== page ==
Ultrasonic thickness gauges can be used for metals, plastics, composites, fiberglass, ceramics, and glass. In-line or in- process measurement of rolled metal is often possible, as is the measurement of individual layers or coatings in multilayer fabrications.
Ultrasonic thickness gauges have been used for many decades to measure the thickness of a wide variety of products across various industries. This includes inspectors testing critical parts, such as checking pipes and tanks for in-service corrosion. In most cases, an ultrasonic thickness gauge is used to determine the thickness of a material when the inspector only has access to one side of the part, such as a pipe or tube, or when simple mechanical measurement is impossible or impractical due to the part's size or access limitations. The ability to quickly and easily measure thickness from one side without the need to cut parts is one of the major advantages of this technology.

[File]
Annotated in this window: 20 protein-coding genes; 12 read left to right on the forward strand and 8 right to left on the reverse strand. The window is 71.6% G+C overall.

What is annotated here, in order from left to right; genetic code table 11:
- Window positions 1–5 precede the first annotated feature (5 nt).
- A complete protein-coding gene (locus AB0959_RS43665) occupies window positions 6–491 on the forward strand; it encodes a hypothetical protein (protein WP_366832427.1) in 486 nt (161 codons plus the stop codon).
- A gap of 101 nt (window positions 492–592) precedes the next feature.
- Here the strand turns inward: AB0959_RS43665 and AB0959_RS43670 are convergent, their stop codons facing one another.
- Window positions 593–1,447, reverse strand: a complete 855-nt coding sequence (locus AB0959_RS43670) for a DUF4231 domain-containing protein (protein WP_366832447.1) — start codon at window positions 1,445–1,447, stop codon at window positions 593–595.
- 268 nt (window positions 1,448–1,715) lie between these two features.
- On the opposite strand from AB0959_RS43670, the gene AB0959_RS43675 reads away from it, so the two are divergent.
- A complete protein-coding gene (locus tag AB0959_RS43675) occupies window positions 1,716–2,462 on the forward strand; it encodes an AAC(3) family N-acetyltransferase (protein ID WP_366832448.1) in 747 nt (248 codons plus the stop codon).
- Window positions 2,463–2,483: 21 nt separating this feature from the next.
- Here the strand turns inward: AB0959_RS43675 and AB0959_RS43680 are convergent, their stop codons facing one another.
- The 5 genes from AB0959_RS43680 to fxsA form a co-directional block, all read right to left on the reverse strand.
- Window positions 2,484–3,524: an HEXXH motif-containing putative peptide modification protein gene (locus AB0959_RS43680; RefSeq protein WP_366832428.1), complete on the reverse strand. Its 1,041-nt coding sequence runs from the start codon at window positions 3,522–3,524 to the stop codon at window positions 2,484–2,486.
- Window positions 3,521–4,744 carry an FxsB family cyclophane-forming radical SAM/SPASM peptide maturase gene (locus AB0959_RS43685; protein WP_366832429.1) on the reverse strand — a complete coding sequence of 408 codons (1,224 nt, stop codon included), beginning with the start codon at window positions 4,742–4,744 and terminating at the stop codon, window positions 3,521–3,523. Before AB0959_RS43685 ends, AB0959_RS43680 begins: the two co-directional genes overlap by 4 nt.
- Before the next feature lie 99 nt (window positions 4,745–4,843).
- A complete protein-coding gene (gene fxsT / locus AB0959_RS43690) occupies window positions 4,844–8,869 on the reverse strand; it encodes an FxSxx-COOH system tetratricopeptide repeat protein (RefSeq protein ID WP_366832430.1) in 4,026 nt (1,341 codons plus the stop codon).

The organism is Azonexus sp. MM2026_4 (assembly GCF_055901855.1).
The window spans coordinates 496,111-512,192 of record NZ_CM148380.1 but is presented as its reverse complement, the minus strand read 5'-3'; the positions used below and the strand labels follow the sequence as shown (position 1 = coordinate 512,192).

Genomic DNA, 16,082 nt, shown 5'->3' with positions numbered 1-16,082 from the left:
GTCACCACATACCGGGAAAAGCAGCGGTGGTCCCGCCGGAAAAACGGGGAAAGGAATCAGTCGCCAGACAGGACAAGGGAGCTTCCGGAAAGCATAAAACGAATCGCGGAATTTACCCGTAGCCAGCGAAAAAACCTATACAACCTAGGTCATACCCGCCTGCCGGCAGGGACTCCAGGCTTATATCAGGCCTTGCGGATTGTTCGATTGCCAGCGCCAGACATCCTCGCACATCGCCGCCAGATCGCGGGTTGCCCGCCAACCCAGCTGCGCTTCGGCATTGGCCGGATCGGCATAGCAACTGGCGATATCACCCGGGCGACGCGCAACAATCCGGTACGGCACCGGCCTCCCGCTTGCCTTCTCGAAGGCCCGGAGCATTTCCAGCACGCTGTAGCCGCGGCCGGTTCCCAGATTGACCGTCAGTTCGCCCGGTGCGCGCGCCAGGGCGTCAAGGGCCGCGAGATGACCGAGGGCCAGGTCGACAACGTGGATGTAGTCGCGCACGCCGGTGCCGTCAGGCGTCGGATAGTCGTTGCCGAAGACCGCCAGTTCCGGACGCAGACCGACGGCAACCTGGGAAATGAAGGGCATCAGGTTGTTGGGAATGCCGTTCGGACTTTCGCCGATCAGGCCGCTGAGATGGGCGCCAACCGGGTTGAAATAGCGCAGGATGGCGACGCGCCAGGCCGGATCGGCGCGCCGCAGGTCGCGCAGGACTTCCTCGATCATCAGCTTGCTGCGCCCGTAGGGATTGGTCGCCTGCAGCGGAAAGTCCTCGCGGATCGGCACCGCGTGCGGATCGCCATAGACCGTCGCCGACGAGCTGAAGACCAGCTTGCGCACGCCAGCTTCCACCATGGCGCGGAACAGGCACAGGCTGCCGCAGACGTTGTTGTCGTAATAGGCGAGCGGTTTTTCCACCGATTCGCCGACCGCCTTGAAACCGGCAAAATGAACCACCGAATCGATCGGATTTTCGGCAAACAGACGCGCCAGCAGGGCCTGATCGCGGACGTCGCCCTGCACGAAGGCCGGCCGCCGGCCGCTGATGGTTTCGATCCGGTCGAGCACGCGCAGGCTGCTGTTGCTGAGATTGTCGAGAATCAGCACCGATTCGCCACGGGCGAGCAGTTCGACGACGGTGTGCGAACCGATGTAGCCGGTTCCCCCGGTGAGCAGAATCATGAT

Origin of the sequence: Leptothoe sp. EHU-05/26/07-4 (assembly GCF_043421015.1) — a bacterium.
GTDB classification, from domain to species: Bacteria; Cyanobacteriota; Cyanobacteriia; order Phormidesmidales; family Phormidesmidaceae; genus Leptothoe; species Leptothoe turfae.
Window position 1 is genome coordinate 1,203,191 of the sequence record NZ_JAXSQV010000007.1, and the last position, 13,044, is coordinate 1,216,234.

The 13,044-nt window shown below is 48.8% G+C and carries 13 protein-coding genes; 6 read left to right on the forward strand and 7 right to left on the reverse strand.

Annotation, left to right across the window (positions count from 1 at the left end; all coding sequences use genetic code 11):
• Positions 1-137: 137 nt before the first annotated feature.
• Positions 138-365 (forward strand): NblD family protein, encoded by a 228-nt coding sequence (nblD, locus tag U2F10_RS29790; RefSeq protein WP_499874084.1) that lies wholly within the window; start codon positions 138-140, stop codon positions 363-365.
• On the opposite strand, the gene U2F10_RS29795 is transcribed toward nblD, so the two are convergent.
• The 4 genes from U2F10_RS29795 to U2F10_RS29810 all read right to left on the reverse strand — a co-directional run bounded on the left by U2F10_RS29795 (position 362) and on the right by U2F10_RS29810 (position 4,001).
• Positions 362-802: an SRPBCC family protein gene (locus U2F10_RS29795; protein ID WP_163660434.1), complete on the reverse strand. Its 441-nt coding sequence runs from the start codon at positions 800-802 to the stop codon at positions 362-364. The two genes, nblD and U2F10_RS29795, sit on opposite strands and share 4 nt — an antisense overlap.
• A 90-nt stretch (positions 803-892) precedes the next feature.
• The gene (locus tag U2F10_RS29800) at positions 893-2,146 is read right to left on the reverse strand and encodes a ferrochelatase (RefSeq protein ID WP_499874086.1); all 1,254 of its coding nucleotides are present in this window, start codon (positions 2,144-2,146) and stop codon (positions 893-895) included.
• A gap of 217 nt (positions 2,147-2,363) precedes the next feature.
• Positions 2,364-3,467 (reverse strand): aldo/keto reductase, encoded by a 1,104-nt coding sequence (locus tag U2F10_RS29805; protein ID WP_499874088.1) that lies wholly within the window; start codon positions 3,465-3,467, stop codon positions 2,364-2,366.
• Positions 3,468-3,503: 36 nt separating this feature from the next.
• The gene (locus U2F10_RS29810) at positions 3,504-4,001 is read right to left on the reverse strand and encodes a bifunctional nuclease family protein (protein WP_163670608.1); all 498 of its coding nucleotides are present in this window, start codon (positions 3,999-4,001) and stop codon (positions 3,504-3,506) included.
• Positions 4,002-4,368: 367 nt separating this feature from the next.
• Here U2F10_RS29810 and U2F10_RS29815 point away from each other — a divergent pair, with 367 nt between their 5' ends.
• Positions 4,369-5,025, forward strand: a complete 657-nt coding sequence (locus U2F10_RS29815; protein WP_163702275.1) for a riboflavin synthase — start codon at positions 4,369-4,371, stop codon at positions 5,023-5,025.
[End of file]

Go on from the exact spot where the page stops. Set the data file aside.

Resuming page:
Ultrasonic thickness gauges work by precisely measuring the time it takes for a sound pulse generated by an ultrasonic transducer, to travel through a test piece. As sound waves reflect from material boundaries, timing the echo from the far side of the test piece can be used to determine its thickness, similar to how radar or sonar measures distance.